My son is 16 months old. At 13 months, he had a 4 day period of inexplicably high fevers (103-106). There were ABSOLUTELY no other symptoms and aside from the one seizure and a little bit of sleeplessness, his behavior was perfectly normal. We ended up a the pediatric hosptial after a febrile seizure, and x-rays, UTI test, bloodwork, EVEYRTHING came back normal. They administered IV antibiotics just to be sure.

Now, EXACTLY 3 months later, he is having the same fevers. He has spiked up to 106.9 degrees. In a lukewarm bath and with children's motrin, we see this come down quickly. He is perfectly normal until about 105. He has been to the doctor twice this week, he is fever-free during the day but hits 102 out of nowhere by 5:30pm and then usually 105 by 7 p.m. Again, it is brought down easily, he is eating, playing, laughing, etc.

WHAT could we (and doctors and the ER) be missing? I need to know what to ask our pediatricans to think about/test for... is there some rare childhood disease that can cause this? Should we get tested for blood disorders (and if so, would they have shown up on his bloodwork before?) Should we think about arthritis or something of the sort? KAwasaki disease? I'm not asking for a diagnosis, I would just like help knowing what to ask my pediatrician to DO. I feel helpless and really scared.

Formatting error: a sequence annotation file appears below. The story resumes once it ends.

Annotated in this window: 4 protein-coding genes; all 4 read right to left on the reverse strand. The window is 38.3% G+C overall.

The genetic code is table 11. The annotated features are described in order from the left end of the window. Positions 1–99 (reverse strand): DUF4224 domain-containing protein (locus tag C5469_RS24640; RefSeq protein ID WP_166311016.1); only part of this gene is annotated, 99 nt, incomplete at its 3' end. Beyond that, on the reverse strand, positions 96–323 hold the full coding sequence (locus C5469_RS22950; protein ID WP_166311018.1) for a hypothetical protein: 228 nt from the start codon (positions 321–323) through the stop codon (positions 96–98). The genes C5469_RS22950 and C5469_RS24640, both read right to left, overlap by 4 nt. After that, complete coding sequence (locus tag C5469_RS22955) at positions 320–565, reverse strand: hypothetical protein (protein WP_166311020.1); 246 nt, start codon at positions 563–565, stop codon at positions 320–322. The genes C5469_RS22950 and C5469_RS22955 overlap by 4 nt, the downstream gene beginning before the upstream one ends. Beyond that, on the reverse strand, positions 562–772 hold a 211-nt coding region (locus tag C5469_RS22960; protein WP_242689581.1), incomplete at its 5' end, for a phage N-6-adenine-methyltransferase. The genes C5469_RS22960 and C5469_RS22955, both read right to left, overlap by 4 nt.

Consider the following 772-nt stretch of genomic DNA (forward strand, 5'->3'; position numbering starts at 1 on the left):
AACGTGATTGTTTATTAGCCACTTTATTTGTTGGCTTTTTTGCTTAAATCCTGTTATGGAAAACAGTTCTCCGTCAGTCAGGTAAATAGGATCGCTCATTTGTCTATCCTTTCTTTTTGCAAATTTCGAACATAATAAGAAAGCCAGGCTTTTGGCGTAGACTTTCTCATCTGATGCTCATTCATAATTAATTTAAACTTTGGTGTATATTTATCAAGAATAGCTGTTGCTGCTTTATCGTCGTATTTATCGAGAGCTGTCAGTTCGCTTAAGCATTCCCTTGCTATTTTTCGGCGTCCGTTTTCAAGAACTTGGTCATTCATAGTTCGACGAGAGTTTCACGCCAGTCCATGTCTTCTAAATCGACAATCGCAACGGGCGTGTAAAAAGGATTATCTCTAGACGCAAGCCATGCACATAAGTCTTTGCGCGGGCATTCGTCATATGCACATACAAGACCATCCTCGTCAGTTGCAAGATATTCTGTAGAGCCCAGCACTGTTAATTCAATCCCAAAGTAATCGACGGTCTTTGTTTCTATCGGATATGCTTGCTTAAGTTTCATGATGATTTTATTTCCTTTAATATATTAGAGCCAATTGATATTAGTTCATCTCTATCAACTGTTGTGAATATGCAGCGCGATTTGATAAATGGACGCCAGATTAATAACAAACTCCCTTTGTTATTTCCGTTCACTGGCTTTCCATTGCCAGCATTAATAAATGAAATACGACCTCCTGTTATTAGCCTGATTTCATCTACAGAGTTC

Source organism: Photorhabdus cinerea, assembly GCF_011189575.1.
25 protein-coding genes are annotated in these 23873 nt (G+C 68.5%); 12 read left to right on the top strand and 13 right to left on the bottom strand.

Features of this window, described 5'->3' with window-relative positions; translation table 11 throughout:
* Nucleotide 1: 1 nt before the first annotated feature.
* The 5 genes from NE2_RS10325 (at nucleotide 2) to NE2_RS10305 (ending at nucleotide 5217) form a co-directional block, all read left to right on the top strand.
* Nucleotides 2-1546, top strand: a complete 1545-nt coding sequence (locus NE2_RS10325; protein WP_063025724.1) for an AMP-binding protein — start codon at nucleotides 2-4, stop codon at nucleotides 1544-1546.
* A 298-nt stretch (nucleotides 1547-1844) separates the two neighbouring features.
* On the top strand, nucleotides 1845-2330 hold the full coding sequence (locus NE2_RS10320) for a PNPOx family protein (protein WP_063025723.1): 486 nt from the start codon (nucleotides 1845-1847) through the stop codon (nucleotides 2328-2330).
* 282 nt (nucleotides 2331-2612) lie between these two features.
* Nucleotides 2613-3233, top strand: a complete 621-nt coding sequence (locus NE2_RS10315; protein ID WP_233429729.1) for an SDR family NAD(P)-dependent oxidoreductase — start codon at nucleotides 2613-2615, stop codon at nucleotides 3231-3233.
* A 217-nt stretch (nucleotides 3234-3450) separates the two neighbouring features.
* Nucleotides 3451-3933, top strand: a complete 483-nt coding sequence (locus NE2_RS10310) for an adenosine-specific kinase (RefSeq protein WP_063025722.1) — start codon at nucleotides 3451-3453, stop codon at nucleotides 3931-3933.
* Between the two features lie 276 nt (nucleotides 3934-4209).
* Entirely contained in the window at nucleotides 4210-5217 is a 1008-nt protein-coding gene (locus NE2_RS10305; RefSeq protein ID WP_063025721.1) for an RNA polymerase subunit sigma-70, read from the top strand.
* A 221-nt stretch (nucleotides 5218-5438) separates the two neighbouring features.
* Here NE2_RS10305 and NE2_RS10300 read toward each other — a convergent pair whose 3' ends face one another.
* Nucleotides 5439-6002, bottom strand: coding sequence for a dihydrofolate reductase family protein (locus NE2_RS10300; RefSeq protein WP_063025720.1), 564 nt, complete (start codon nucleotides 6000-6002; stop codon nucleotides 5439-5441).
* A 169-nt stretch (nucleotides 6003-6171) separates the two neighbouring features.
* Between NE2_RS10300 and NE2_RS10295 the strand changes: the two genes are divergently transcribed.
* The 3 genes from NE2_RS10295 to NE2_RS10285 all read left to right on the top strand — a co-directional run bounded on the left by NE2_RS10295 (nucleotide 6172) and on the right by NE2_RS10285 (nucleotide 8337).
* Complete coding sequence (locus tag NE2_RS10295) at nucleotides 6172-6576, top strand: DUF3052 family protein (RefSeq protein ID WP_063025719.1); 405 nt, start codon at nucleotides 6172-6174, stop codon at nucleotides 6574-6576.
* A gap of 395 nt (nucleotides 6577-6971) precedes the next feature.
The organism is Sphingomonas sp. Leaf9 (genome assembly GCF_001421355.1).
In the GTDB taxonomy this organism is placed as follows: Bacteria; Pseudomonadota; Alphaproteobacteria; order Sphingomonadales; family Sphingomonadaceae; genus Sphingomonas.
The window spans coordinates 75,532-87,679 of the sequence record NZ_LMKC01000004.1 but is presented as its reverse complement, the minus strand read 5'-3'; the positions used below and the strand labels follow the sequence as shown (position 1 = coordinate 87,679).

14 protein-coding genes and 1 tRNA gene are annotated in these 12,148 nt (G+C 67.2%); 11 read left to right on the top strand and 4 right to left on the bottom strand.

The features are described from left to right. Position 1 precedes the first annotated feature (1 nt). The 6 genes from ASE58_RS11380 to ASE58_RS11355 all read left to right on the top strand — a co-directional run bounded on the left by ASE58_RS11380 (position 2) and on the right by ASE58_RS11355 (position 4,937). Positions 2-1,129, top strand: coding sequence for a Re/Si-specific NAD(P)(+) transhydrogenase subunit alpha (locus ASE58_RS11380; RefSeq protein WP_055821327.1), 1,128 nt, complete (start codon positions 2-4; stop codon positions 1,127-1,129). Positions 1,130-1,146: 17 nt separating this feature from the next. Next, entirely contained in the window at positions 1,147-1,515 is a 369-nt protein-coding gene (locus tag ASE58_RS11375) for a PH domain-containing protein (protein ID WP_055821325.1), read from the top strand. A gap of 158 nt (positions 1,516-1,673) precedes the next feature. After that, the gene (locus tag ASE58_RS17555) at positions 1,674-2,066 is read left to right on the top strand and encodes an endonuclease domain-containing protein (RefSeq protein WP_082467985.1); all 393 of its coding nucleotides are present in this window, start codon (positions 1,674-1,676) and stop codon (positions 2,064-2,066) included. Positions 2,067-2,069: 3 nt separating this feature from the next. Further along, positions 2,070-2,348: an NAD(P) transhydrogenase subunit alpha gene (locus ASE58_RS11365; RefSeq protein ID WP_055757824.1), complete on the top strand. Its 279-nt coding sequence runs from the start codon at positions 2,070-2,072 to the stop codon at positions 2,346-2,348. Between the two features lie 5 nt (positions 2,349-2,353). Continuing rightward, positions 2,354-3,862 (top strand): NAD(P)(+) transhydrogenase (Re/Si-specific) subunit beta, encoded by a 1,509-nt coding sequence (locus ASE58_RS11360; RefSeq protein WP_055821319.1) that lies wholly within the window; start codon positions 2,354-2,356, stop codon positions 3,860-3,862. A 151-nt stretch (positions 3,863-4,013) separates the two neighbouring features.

PS... my son is very small. Born at 8lb 4 oz and off the charts on length, he did not really grow much and is 19 lb 15 oz at 16 months and is in the 10th percentile for height. Other than the fevers, he is INCREDIBLY healhty (small thyroglossal cyst and a small umbilical hernia, no symptoms) and strong. His diet is mostly veggies, beans, and lean meats, so he does not gain weight. He is still breastfed and refuses most dairy products, though he has just started yogurt in the past week. Just in case any of this helps!

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replied September 17th, 2009
I understand your frustration and concerns. Fevers can be very concerning in children. The height of a child's fever is not always the best indicator of whether there is a serious underlying problem or even if a child needs to be evaluated. It is important to look at other factors like how a child behaves and if other symptoms accompany it. You certainly did the right thing by evaluating him initially.

In regards to the second occurence 3 months later, you've had two evaluations with labs which makes a serious underlying illness unlikely.

Periodic fevers are not generally common. The best described condition associated with periodic fevers is called Periodic fever with aphthous stomatitis, pharyngitis and adenitis - PFAPA for short. Bouts happen in most cases at roughly monthly intevals. Other forms of periodic fevers are much less common in children and typically have rashes or arthritis that accompany them.

I hope this information helps. The most important thing that I stress with parents who have a child with illness or other disturbing symptoms is to maintain contact; so, I encourage you to continue communication with your pediatrician regarding your concerns. I suggest that you and his pediatrician continue in the evaluation process if these symptoms don't improve or resolve.

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